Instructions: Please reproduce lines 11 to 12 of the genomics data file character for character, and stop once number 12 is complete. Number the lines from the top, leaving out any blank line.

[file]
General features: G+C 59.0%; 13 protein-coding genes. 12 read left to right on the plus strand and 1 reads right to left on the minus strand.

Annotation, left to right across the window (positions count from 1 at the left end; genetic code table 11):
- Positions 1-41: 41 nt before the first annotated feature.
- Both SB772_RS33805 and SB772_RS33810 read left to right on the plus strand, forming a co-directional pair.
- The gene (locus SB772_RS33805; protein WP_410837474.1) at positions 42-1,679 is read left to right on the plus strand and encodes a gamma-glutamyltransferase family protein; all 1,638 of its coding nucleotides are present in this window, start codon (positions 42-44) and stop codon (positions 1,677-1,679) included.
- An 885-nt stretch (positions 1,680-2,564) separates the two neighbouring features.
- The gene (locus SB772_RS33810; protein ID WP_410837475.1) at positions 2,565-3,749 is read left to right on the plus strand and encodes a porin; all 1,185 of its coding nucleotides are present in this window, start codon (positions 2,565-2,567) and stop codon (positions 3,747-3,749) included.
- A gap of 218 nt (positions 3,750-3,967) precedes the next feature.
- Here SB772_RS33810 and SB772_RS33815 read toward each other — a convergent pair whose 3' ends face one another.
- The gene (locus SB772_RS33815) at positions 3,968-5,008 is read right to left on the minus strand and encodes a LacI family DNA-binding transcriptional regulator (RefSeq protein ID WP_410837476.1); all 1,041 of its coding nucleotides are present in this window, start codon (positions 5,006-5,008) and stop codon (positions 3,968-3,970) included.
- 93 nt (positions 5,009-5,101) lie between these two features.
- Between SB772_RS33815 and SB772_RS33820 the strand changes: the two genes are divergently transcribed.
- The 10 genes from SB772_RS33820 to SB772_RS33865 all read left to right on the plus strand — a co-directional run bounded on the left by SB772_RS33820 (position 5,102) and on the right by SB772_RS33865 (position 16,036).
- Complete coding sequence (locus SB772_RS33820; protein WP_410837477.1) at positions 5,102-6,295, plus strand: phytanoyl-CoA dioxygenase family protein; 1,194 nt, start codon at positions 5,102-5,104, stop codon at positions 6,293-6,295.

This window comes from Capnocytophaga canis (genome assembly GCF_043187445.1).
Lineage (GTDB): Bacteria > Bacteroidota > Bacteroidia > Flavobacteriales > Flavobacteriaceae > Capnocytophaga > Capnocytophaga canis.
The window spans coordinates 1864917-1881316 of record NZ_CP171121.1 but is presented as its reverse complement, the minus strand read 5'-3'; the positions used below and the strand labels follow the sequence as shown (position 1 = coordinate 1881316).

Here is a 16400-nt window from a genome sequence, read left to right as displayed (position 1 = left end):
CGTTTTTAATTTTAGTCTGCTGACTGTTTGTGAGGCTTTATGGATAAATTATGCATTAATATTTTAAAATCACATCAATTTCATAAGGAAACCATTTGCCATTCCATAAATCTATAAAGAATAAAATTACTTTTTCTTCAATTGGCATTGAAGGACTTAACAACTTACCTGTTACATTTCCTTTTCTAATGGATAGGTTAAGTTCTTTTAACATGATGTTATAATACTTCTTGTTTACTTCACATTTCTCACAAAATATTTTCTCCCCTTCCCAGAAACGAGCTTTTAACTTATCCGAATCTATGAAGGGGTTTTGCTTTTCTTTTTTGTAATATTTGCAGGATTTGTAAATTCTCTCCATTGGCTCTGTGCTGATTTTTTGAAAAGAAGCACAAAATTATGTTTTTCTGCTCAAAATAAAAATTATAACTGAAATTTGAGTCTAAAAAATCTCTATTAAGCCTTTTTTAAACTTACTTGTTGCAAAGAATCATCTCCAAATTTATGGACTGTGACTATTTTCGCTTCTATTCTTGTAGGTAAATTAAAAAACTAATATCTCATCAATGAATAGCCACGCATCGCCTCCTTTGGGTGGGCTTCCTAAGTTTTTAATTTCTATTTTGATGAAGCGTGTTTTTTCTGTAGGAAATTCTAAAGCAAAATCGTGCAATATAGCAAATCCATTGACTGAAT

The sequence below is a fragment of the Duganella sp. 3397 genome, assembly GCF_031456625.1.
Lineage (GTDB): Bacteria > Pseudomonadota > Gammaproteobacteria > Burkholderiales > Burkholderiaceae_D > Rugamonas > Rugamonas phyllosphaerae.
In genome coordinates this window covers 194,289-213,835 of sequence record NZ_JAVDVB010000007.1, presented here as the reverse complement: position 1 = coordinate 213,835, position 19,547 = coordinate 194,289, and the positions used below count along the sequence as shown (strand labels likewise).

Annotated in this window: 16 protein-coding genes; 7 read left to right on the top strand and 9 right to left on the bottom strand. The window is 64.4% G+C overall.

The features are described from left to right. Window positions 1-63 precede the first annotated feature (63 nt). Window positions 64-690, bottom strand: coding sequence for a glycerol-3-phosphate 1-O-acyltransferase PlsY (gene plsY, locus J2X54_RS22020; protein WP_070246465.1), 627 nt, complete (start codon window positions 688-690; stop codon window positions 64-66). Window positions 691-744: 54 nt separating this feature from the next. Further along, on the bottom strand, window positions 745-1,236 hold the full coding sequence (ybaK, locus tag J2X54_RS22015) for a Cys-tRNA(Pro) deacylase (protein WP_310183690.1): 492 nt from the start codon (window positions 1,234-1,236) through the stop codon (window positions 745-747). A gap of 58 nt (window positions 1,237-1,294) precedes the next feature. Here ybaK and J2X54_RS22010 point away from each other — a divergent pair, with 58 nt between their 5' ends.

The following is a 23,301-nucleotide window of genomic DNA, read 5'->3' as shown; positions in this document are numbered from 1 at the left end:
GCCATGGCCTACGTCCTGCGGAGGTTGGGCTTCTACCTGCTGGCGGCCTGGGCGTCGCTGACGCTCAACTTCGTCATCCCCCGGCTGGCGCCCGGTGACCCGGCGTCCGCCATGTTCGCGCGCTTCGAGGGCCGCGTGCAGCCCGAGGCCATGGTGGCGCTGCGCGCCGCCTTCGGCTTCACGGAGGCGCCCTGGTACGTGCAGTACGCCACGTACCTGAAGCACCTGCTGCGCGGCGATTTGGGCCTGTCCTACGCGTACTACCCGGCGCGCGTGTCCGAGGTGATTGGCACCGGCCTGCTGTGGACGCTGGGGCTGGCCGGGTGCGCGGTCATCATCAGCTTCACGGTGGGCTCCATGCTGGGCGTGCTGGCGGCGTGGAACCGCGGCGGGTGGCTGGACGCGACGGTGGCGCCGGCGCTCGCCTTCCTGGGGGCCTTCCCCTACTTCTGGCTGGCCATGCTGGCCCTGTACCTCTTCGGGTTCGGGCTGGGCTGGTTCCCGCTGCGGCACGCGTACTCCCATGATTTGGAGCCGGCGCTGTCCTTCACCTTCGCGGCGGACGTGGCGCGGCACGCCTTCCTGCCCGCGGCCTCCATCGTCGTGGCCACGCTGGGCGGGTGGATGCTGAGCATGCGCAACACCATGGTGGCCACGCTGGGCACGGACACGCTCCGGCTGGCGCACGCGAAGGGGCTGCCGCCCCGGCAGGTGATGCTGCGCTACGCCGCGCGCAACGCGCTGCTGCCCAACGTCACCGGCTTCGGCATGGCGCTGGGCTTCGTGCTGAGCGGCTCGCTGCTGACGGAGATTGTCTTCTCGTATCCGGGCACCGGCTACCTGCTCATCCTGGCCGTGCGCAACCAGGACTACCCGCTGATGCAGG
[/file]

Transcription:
- 93 nt (positions 5,009-5,101) lie between these two features.
- Between SB772_RS33815 and SB772_RS33820 the strand changes: the two genes are divergently transcribed.